NORTHFIELD – The chill between Senate President Steve Sweeney (D-3) and Senate Minority Leader Tom Kean, Jr. (R-21) permeates the Senate chamber, according to Senate sources, setting a ground zero atmosphere for coming legislative elections.
“You can cut it with an ax,” a source told PolitickerNJ.com.
They were never chummy to begin with, sources say – the ironworker from South Jersey and the governor’s son.
But the gap between spud wrench and croquet club has grown in recent weeks.
The ill will – no political secret by now - stems from Sweeney’s irritation over Kean’s plan to target Sweeney in this year’s general election, a devious plot, in the Senate president’s view, hatched by Kean in a break from Senate protocol.
When one of the leaders goes after another leader, there’s a way to do it – usually with a gentlemanly telephone call, a source told PolitickerNJ.com.
This time, that didn’t happen.
Irked by his GOP counterpart’s strategy to run a solid candidate against him, Sweeney continues to lash out at Kean, insisting that the Senate minority leader join him in calling on lawmakers not to take contributions from contractors and subcontractors involved in the state’s rebuilding effort in the wake of Hurricane Sandy.
A week before the two men are scheduled to jointly preside over a hearing on controversial Florida debris removal company Ashbritt, Sweeney hounded Kean with an email to the media depicting a milk box with Kean’s picture on the side of it demanding to know the Republican’s whereabouts.
The suggestion is Kean wants to run from Sweeney’s questions concerning his past acceptance of money from Conti, an Ashbritt subcontractor.
Sweeney denied he’s rankled by Kean’s recruitment effort.
“He’s more than welcome to come at me,” he told state Sen. Jim Whelan (D-2) earlier this evening at Whelan’s kickoff event.
A few minutes later, Sweeney said he would spend “whatever it takes” to re-elect Whelan, who’s in a re-election fight with Republican challenger Sheriff Frank Balles.
But a Senate source said Kean’s recruitment of Nikki Trunk assuredly contains a commitment of cash contributions from the Senate minority leader, otherwise she wouldn’t have left her job at the comptroller’s office when PolitickerNJ.com reported on her incipient candidacy.
An internal caucus memo authored by Kean distills his belief that Republicans can win in District 3.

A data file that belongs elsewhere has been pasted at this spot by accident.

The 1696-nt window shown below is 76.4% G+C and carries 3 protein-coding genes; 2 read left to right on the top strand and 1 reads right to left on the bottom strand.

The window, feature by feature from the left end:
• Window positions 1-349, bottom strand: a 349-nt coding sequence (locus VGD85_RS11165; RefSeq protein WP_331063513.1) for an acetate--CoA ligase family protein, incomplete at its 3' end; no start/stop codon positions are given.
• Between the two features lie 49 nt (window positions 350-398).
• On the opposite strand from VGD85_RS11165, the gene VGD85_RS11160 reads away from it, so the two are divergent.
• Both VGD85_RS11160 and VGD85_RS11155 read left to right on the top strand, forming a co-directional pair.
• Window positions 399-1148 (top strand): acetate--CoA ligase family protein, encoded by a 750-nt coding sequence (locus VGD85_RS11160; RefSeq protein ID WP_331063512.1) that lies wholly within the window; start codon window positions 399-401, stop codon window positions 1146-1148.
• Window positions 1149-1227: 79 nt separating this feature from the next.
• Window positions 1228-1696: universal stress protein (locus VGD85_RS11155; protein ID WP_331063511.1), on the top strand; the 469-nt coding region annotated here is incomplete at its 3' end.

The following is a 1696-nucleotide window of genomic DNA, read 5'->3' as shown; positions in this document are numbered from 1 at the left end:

At the very least, a source told PolitickerNJ.com, Sweeney hates the idea of having to spend money on his own re-election effort, money that he should be using to re-elect other senators in battleground districts – conceivably men like Whelan, state Sen. Robert Gordon (D-38) and state Sen. Jeff Van Drew (D-1).
“If Steve loses someone because he was spending money on himself, that could make him look bad in the caucus,” the source said. “It could weaken him.
Sweeney blames Kean.
But he’s unwilling to simply play defense, a source said, and Kean can now expect to be assailed by his own LD 21 opponent, a Democrat charged up and ready to keep the minority leader pinned down in Union County.
“Several good candidates are in the mix,” the source told PolitickerNJ.com.
As Gov. Chris Christie barmstorms the country as head of the Republican Governors' Association (RGA), four states have his absolute attention, confirmed as toss-ups by veteran political scientist Larry Sabato.Read More >
Of friends, enemies, transactions and transportation: the evolving political relationship of Bob Menendez and Steve Fulop The image yesterday in Washington D.C. of powerful U.S. Sen. Bob Menendez (D-NJ) walking the hallways with Jersey City Mayor Steve Fulop sent a signal of Menendez’s willingness to get behind...
By Michael Capelli As a 30 year union carpenter, I learned first-hand how important it was to have the right tools for the job. Now as the Executive Secretary-Treasurer of the 30,000 men and women of the Northeast Regional Council of Carpenters I... Read More >
"Gov. Chris Christie says he won’t campaign for the Republican gubernatorial candidate in New York because the cause is hopeless: Gov. Andrew Cuomo is ahead by more than 30 points. But he will campaign in New Hampshire, over and over, where the Republican is also trailing by more than 30 points. What’s the reason? It may be that New Hampshire holds the nation’s first presidential primary. It may be that he doesn’t want to mess with Cuomo, who knows where the skeletons are buried at the Port Authority. But one thing is certain: Gov. Straight Talk is spinning again. And it seems to be habit-forming." - columnist Tom Moran- Star-Ledger
Press releases are submitted by PolitickerNJ users, not by staff. They do not represent the viewpoint of PolitickerNJ.com.